Q&A: Peter Makowski: “Money isn’t the only way to retain staff”
Author: Criselda Diala-McBride | Date: 11 Nov 2015
American Hospital Dubai’s CEO says promoting camaraderie in the workplace can be a strong motivator
Competition for top talent is fierce in a whole range of sectors in the UAE. But while recruitment issues in oil and gas or technology are well documented, healthcare may be one of the most competitive of all. With a growing population, robust healthcare spending and increasing prevalence of lifestyle diseases, the UAE is one of the most attractive destinations for healthcare professionals. But the sector is suffering from a severe shortage of talent as well as high turnover and poor retention rates, according to a report by Informa Life Sciences Exhibitions, creating a tumultuous job market for employers.
It’s a problem that Peter Makowski, chief executive officer of American Hospital Dubai, is hoping to tackle with a scheme that aims to stop the organisation’s highly qualified and well-trained employees being tempted away by the competition.
How much does staff turnover cost American Hospital Dubai?
There’s often a considerable cost associated with replacing an employee, but it varies. For example, if a position is filled by someone who is local, recruitment costs are minimal. However, if talent has to be sourced elsewhere, a professional recruiting firm has to be commissioned. Time and money is also spent on getting the employee through all of the Dubai Health Authority’s licensing requirements, as well as the orientation and training provided by our company.
How would your proposed staff retention scheme work?
We haven’t yet solidified the scheme, but the idea is to help our staff get promoted within the organisation. We have just hired a chief human resources officer, who will be working closely with our new chief nursing officer on the scheme. One element of the programme is the clinical ladder, which will recognise and reward employees who have gained additional professional certificates. We hope this will not only retain our staff, but also motivate them to continue obtaining skills.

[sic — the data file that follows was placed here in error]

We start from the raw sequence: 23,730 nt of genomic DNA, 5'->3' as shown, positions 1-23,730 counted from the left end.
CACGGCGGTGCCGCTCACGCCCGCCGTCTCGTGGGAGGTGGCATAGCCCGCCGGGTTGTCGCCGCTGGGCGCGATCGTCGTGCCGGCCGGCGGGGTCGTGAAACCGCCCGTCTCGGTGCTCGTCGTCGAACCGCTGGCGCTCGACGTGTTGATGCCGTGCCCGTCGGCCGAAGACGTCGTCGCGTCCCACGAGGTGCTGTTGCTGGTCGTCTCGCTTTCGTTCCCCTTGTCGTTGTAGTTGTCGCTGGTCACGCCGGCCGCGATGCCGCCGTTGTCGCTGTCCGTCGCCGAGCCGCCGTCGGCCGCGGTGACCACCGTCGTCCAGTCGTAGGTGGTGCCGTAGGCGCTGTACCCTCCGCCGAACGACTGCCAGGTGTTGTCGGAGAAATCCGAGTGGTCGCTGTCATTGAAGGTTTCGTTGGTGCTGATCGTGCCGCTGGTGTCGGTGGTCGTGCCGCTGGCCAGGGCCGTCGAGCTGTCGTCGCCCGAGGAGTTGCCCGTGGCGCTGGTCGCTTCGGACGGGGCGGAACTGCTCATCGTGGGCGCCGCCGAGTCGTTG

While money can be a motivator, it provides short-lived gratification. It is more important to have a support system at work, where staff are recognised for their skills, they have colleagues who respect them and managers who welcome their ideas, and they generally feel valued for their contributions. This is particularly crucial in a place like Dubai, which has a huge expatriate workforce living away from their families.
Why does retaining staff matter?
Continuity is a large part of it. The healthcare profession calls for a great deal of care and compassion, which are as important as the quality of clinical care that a hospital provides. In order to achieve this, you need to promote a positive patient experience by building a lasting relationship – a bond – with your patients through your staff. Patients often feel anxious when going to the doctor’s office, but if they are greeted by familiar faces – such as receptionists and nurses who know them and their cases – they immediately feel at ease. The same is true for physicians – patients are not keen on having to repeat their history to different doctors each time they come in.